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Sago survivor: Doomed miners expected rescue

/ Source: The Associated Press

As they sat behind a curtain that held back thick smoke but not deadly carbon monoxide, the doomed crew of the Sago Mine talked about the rescue they thought was coming, the sole survivor says.

In a transcript of a June 19 interview with state and federal investigators, Randal McCloy Jr. said he believed a seismographic machine somewhere above them was waiting for a signal from the miners. But they banged on roof bolts in vain: Officials have said such a device was not brought to the mine because it wasn’t needed.

McCloy also added detail to his contention that some of the miners’ air packs didn’t work, something officials who have tested the devices dispute. McCloy said he tried all four of the devices that had failed to work, including one that appeared to have a broken valve.

Twelve men died in the Sago mine: one in the Jan. 2 blast and the rest hours later of carbon monoxide poisoning. McCloy survived more than 40 hours in poisoned air — a feat doctors have never been able to fully explain.

State mine safety officials released the 96-page transcript of McCloy’s two-hour testimony on Wednesday. The Associated Press had requested a copy under the Freedom of Information Act.

McCloy, 27, said he had anticipated help from a seismographic machine like the one that helped save nine men at Pennsylvania’s Quecreek mine after a 78-hour entrapment in 2002.

‘We banged and banged and banged’
“I figured they’d bring that machine down and would have found us, would have drilled the hole in the right spot and would have took us out of there,” he said. “That’s what I expected. I was expecting to hear shots fired on the roof ... and didn’t hear nothing. We banged and banged and banged, everyone did.

“We had a discussion about that, about how long it was going to take. We thought that we was going to get rescued,” he said. “And as time went on, it didn’t look good.”

MSHA spokesman Dirk Fillpot said Wednesday the seismographic equipment was not used because rescuers “were reasonably certain where the miners were located,” and that the machine “is most useful in situations where that is not the case.” He added that it would have taken 12 to 15 hours to set up the equipment, potentially slowing the rescue effort.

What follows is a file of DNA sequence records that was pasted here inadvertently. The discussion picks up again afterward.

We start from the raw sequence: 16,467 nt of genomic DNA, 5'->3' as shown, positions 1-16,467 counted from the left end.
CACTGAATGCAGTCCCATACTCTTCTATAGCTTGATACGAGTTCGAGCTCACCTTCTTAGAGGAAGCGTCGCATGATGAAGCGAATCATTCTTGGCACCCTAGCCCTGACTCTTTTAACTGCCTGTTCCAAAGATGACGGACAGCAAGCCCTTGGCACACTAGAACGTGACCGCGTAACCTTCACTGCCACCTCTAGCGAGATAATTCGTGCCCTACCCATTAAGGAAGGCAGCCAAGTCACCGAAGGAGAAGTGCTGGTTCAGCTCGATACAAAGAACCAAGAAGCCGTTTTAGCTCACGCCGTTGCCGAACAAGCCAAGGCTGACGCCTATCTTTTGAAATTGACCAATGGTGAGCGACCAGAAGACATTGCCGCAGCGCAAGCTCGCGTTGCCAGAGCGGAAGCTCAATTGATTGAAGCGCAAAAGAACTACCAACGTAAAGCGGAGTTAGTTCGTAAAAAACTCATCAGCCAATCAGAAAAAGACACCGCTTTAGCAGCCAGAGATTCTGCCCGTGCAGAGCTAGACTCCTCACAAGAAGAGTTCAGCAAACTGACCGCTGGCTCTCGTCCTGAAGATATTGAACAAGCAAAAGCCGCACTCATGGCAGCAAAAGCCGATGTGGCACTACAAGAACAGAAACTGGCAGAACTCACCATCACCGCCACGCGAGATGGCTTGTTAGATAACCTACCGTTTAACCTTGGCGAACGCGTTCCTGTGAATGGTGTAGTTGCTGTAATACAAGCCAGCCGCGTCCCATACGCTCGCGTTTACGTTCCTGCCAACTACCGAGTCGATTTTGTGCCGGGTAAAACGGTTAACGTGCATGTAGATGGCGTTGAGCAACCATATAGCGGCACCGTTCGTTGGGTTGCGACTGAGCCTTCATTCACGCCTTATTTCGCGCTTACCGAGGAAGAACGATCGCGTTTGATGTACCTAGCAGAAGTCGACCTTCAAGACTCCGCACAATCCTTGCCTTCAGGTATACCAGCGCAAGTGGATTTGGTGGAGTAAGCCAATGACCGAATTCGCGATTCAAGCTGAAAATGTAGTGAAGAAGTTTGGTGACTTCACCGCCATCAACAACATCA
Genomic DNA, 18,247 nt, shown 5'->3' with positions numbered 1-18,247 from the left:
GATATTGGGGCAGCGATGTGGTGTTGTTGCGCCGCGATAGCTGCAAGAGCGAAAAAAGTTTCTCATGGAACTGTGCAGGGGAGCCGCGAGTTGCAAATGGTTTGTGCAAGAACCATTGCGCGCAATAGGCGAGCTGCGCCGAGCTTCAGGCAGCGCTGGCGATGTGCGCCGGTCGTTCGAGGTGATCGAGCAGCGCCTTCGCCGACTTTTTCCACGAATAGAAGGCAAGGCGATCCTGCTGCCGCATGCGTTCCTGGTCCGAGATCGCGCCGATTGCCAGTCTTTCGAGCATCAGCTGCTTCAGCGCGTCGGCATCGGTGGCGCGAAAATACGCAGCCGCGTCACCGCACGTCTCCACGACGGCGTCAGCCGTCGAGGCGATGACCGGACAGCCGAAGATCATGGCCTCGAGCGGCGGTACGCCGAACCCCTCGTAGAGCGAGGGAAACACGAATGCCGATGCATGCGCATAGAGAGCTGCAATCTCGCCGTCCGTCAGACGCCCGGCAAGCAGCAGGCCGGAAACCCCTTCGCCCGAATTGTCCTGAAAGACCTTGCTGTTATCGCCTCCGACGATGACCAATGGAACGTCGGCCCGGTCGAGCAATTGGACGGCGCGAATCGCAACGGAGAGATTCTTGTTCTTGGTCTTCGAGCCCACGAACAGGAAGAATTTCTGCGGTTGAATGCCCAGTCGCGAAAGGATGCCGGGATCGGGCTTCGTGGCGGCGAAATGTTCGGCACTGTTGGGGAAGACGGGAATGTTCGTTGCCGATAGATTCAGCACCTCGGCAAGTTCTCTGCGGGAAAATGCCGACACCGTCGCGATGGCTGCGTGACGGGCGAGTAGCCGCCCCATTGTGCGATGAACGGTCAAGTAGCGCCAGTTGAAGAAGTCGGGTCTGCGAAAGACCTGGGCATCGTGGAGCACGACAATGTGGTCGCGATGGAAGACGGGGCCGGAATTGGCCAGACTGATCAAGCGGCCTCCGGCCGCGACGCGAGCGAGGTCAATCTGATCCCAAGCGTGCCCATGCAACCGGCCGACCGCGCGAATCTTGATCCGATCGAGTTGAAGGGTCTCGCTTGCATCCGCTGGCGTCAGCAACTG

McCloy, who is recovering from brain damage stemming from carbon monoxide exposure, said he doesn’t recall whether he’d begun work before the blast occurred but remembers that the mine filled quickly with smoke and dust that hung in the air, choking the crew.

Foreman took charge, to no avail
Foreman Martin “Junior” Toler immediately took charge, calmly organizing his men and telling them to don their self-contained self-rescuers, but Toler’s air pack and three others wouldn’t work, McCloy said. He added that he was among those who shared their oxygen with the four miners.

The men retreated to the face of the mine, hung a cloth barrier and plotted their next move in the light of one headlamp. After about an hour and a half, McCloy said, Toler and Anderson left the barricade to look for a way out. They returned quickly, choking and gagging, turned back by thick smoke and debris.

“All of our options were diminished to nothing,” McCloy said.

At the May hearing, a federal MSHA expert testified that tests on the recovered air packs revealed that they had activated, but that none of them had been used to full capacity.

Focus on air devices
McCloy, however, said in the June interview that every member of his crew — some with more than 30 years of experience — was well trained in the use of the rescuers. He described struggling with one that appeared to have a broken valve.

“I fought with it for I don’t know how long, trying to mess with that valve, blow air through it or anything I could do, but nothing would work,” he told investigators. “You put air into it, you moved it, but there was nothing going on with it. That’s what told me right there it was broken.”

The devices have come under scrutiny since Sago, and the state’s lead investigator has called for nationwide testing underground, where miners need them to work.   Though mine owner International Coal Group Inc. of Ashland, Ky., believes lightning somehow sparked methane gas in the mine, neither state nor federal investigators have identified an official cause of the explosion.

An independent report on the explosion and the investigation is expected to be presented to Gov. Joe Manchin by July 19. J. Davitt McAteer, a former head of MSHA investigating as Manchin’s special adviser, has said he will discuss his report Thursday at a mine safety forum in Charleston.